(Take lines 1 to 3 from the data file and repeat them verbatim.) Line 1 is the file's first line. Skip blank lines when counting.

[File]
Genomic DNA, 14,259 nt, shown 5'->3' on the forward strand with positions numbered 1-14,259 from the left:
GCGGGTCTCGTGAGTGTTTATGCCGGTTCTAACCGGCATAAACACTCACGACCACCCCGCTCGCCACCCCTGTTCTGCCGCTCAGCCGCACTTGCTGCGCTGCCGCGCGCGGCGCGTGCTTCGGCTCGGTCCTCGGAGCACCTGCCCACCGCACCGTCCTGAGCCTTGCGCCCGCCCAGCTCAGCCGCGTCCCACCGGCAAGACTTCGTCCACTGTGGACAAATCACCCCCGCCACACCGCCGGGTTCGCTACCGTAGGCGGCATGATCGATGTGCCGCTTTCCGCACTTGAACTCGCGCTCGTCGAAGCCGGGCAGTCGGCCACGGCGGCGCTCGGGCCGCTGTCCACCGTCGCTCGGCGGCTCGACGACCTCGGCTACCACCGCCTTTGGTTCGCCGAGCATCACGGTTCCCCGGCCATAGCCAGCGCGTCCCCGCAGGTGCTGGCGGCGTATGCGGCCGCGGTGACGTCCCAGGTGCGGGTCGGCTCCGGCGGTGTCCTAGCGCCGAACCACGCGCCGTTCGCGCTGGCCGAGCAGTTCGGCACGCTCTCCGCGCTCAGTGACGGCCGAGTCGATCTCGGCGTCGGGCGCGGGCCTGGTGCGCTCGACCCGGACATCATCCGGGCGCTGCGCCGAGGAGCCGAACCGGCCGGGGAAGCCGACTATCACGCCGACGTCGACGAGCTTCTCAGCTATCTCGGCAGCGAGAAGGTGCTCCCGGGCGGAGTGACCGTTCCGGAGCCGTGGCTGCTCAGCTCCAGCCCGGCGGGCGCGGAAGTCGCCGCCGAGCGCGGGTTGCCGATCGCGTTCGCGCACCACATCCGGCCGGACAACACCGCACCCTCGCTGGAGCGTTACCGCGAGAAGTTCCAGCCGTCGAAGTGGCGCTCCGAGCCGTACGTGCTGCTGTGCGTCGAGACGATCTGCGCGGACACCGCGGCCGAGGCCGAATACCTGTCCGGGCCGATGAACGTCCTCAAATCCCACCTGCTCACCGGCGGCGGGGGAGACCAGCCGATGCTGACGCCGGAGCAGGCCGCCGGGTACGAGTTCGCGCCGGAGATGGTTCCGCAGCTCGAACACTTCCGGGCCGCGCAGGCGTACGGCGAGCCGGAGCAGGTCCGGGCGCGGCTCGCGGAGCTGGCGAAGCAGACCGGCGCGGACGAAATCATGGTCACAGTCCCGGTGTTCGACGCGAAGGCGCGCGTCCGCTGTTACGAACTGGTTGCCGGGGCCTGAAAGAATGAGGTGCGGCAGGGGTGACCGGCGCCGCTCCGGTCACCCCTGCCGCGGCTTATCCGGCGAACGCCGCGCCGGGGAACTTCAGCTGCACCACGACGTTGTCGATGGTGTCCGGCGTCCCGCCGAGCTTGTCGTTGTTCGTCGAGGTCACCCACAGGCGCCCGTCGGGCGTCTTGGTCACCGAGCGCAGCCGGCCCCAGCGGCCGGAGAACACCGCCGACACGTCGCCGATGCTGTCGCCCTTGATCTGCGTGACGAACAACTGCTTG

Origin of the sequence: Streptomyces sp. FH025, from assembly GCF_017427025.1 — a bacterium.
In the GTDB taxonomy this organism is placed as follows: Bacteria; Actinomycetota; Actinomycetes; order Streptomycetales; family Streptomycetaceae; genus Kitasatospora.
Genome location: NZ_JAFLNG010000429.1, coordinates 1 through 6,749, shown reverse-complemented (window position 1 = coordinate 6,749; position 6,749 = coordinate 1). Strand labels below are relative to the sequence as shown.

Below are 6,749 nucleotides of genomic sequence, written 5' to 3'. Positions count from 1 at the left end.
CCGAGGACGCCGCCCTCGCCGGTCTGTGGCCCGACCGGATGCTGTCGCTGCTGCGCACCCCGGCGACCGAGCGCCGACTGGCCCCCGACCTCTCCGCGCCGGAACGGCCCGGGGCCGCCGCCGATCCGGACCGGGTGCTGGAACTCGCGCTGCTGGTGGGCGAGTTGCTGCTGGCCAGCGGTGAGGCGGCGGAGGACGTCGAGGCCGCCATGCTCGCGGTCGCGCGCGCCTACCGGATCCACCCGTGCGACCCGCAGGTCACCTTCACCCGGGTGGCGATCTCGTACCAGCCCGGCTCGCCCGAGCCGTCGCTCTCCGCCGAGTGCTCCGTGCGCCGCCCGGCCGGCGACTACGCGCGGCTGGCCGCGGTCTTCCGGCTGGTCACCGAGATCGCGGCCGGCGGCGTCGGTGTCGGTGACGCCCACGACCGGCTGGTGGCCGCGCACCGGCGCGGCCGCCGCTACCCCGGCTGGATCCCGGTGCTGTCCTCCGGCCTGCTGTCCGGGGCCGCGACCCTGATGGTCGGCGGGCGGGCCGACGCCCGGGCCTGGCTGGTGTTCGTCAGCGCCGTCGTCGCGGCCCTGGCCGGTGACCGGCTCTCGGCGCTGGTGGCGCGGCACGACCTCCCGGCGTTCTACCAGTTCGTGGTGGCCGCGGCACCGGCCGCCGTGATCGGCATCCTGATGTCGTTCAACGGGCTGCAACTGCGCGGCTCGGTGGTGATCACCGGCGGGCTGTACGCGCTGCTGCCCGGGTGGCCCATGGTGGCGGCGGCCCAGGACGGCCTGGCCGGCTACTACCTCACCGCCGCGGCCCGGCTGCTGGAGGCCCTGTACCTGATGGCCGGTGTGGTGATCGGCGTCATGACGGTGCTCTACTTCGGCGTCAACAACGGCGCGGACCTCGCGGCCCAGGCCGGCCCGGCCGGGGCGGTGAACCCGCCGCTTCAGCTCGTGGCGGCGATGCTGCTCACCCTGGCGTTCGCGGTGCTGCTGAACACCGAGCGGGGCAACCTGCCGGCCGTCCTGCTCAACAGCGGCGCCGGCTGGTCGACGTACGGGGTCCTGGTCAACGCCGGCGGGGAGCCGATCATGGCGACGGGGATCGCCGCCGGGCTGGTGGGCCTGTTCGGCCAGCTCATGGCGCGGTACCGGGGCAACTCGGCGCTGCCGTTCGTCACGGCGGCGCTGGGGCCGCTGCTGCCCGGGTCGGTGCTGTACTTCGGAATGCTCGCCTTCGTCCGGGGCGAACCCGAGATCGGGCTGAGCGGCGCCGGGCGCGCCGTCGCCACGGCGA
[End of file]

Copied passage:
Genomic DNA, 14,259 nt, shown 5'->3' on the forward strand with positions numbered 1-14,259 from the left:
GCGGGTCTCGTGAGTGTTTATGCCGGTTCTAACCGGCATAAACACTCACGACCACCCCGCTCGCCACCCCTGTTCTGCCGCTCAGCCGCACTTGCTGCGCTGCCGCGCGCGGCGCGTGCTTCGGCTCGGTCCTCGGAGCACCTGCCCACCGCACCGTCCTGAGCCTTGCGCCCGCCCAGCTCAGCCGCGTCCCACCGGCAAGACTTCGTCCACTGTGGACAAATCACCCCCGCCACACCGCCGGGTTCGCTACCGTAGGCGGCATGATCGATGTGCCGCTTTCCGCACTTGAACTCGCGCTCGTCGAAGCCGGGCAGTCGGCCACGGCGGCGCTCGGGCCGCTGTCCACCGTCGCTCGGCGGCTCGACGACCTCGGCTACCACCGCCTTTGGTTCGCCGAGCATCACGGTTCCCCGGCCATAGCCAGCGCGTCCCCGCAGGTGCTGGCGGCGTATGCGGCCGCGGTGACGTCCCAGGTGCGGGTCGGCTCCGGCGGTGTCCTAGCGCCGAACCACGCGCCGTTCGCGCTGGCCGAGCAGTTCGGCACGCTCTCCGCGCTCAGTGACGGCCGAGTCGATCTCGGCGTCGGGCGCGGGCCTGGTGCGCTCGACCCGGACATCATCCGGGCGCTGCGCCGAGGAGCCGAACCGGCCGGGGAAGCCGACTATCACGCCGACGTCGACGAGCTTCTCAGCTATCTCGGCAGCGAGAAGGTGCTCCCGGGCGGAGTGACCGTTCCGGAGCCGTGGCTGCTCAGCTCCAGCCCGGCGGGCGCGGAAGTCGCCGCCGAGCGCGGGTTGCCGATCGCGTTCGCGCACCACATCCGGCCGGACAACACCGCACCCTCGCTGGAGCGTTACCGCGAGAAGTTCCAGCCGTCGAAGTGGCGCTCCGAGCCGTACGTGCTGCTGTGCGTCGAGACGATCTGCGCGGACACCGCGGCCGAGGCCGAATACCTGTCCGGGCCGATGAACGTCCTCAAATCCCACCTGCTCACCGGCGGCGGGGGAGACCAGCCGATGCTGACGCCGGAGCAGGCCGCCGGGTACGAGTTCGCGCCGGAGATGGTTCCGCAGCTCGAACACTTCCGGGCCGCGCAGGCGTACGGCGAGCCGGAGCAGGTCCGGGCGCGGCTCGCGGAGCTGGCGAAGCAGACCGGCGCGGACGAAATCATGGTCACAGTCCCGGTGTTCGACGCGAAGGCGCGCGTCCGCTGTTACGAACTGGTTGCCGGGGCCTGAAAGAATGAGGTGCGGCAGGGGTGACCGGCGCCGCTCCGGTCACCCCTGCCGCGGCTTATCCGGCGAACGCCGCGCCGGGGAACTTCAGCTGCACCACGACGTTGTCGATGGTGTCCGGCGTCCCGCCGAGCTTGTCGTTGTTCGTCGAGGTCACCCACAGGCGCCCGTCGGGCGTCTTGGTCACCGAGCGCAGCCGGCCCCAGCGGCCGGAGAACACCGCCGACACGTCGCCGATGCTGTCGCCCTTGATCTGCGTGACGAACAACTGCTTG

Origin of the sequence: Streptomyces sp. FH025, from assembly GCF_017427025.1 — a bacterium.